The pipeline, which cost $4 billion, runs 1,700km through Azerbaijan and Georgia before ending in Ceyhan on Turkey's eastern Mediterranean coast.
While the pipeline has a daily capacity of about 1 million barrels, experts say it is unlikely that full capacity will be reached within the first year.
Speaking at the opening ceremony on Thursday, Recep Tayyip Erdogan, the Turkish prime minister, called the pipeline "the Silk Road of the 21st century", saying it would boost economic development, co-operation and stability in a region that was once the Cold War frontier between Nato and the Soviet Union.
The pipeline will carry oil from the Caspian Sea fields, which is the world's third largest reserve, to Western markets.
The project which was conceived 12 years ago, was strongly backed by Washington in a bid to lessen Russia's long-standing grip over oil exports from former Soviet republics, while also bypassing Iran and easing Western reliance on supplies from the Middle East.
The inauguration ceremony comes only days before Vladimir Putin, the Russian president, is due to host the G8 summit, which will focus on energy security.
Praising US support for the project, Ilham Aliyev, the Azeri president, said: "We always felt the support of the United States and we are very grateful for their efforts."
Last month, Kazakhstan signed an agreement to join the project, committing an initial 7.5 million tonnes annually, with a pledge to raise it to 20 million tonnes in the long run.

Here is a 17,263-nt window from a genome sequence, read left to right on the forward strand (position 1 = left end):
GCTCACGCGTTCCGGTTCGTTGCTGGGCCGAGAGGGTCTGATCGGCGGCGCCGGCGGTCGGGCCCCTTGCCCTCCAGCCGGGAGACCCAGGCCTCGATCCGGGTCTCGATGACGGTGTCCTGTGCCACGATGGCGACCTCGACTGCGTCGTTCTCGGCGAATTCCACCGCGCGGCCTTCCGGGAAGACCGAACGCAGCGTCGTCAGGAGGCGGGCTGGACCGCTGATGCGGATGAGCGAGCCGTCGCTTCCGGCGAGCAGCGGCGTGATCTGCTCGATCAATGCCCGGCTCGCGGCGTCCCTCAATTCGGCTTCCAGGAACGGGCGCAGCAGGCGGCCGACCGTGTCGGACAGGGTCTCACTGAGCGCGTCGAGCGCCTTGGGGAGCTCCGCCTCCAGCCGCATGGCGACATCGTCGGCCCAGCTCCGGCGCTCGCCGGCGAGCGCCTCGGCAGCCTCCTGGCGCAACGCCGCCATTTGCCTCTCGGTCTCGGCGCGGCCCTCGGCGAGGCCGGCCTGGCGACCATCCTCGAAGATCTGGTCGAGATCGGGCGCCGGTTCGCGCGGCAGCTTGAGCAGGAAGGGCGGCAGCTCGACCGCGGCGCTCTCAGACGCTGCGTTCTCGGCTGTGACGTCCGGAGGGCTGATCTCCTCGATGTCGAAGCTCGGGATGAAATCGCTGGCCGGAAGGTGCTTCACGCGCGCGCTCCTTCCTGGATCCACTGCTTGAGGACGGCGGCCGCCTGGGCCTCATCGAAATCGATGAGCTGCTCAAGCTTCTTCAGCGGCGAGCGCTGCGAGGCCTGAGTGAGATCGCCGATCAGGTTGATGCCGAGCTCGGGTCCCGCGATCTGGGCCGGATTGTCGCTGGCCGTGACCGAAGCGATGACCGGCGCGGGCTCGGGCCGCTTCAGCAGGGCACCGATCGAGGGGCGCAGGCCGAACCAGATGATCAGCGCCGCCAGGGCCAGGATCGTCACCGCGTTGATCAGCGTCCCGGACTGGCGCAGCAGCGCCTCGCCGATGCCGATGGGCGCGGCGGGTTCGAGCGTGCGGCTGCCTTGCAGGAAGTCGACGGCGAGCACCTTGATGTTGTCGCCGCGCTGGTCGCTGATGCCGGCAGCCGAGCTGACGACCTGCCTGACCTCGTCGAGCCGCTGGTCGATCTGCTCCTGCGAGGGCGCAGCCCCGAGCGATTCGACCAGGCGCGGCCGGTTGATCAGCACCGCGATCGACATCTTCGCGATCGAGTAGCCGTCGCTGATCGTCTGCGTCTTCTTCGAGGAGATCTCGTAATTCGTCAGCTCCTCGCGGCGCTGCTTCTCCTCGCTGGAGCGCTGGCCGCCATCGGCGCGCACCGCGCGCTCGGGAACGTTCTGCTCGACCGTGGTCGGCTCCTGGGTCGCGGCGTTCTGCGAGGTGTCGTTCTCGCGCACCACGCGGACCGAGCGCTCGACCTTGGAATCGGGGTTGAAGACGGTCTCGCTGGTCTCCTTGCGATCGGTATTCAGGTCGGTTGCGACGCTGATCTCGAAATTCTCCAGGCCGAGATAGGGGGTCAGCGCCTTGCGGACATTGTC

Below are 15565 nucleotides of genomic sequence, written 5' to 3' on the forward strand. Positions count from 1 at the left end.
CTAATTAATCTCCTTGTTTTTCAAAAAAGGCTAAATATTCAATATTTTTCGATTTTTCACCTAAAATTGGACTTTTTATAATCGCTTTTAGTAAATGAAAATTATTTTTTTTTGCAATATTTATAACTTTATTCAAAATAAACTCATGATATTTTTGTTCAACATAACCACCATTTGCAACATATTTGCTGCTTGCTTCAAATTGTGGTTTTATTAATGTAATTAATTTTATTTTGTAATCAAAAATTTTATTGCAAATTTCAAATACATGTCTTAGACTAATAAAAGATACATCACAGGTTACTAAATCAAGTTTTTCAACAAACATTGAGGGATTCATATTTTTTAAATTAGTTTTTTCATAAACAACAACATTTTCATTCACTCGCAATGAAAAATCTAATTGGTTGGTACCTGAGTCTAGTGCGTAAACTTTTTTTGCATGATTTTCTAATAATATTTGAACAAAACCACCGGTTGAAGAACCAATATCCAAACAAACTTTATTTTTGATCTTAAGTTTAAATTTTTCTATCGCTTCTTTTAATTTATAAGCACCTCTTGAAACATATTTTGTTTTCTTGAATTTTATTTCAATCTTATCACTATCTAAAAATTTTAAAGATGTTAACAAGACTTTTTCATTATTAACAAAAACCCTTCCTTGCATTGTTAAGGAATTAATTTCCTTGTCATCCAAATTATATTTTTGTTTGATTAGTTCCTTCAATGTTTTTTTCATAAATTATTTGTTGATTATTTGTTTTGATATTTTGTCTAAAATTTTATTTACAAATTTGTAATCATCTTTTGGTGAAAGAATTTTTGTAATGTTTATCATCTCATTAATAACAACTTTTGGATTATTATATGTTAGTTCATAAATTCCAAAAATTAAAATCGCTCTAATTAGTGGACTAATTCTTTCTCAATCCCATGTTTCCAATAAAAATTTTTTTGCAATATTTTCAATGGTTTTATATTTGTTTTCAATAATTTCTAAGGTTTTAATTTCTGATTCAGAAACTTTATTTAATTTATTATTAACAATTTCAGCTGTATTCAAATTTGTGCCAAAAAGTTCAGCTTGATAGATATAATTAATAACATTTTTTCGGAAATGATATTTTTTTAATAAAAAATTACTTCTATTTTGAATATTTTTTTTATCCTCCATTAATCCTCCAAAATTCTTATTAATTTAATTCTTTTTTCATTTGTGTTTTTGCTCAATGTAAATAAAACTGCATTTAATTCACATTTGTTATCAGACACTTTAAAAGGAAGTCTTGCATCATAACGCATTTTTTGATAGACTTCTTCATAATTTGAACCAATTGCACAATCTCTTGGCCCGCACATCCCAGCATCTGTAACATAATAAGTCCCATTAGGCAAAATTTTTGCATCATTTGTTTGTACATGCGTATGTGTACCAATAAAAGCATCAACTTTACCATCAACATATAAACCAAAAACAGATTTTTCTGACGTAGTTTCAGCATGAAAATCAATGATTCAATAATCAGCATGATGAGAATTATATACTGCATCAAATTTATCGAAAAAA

Ceyhan is already the end-point of another pipeline from the oilfields of neighbouring northern Iraq.
Turkey aims to make the southeastern port a regional energy hub by connecting yet another oil conduit from its Black Sea port of Samsun.
Work is also under way on several other pipeline projects to carry Caspian and Iranian natural gas to Europe via Turkey.
It is hoped that the BTC pipeline will reduce traffic on the already congested Bosphorus Straits and help protect the local marine environment.
Erdogan said: "The project will also help us in our efforts to ease tanker traffic at the Turkish Straits, which has been posing a serious threat against environment and daily life."
The channel, which runs through the centre of Istanbul, is Russia's only shipping route connecting its southern coast to the Mediterranean and Western markets.
Extra shipping routes via the Bosphorus have been a source of debate between the two countries in recent times with Russia wanting more access and Ankara rebuffing its requests.
Turkey is forecast to earn $300 million annually from the pipeline.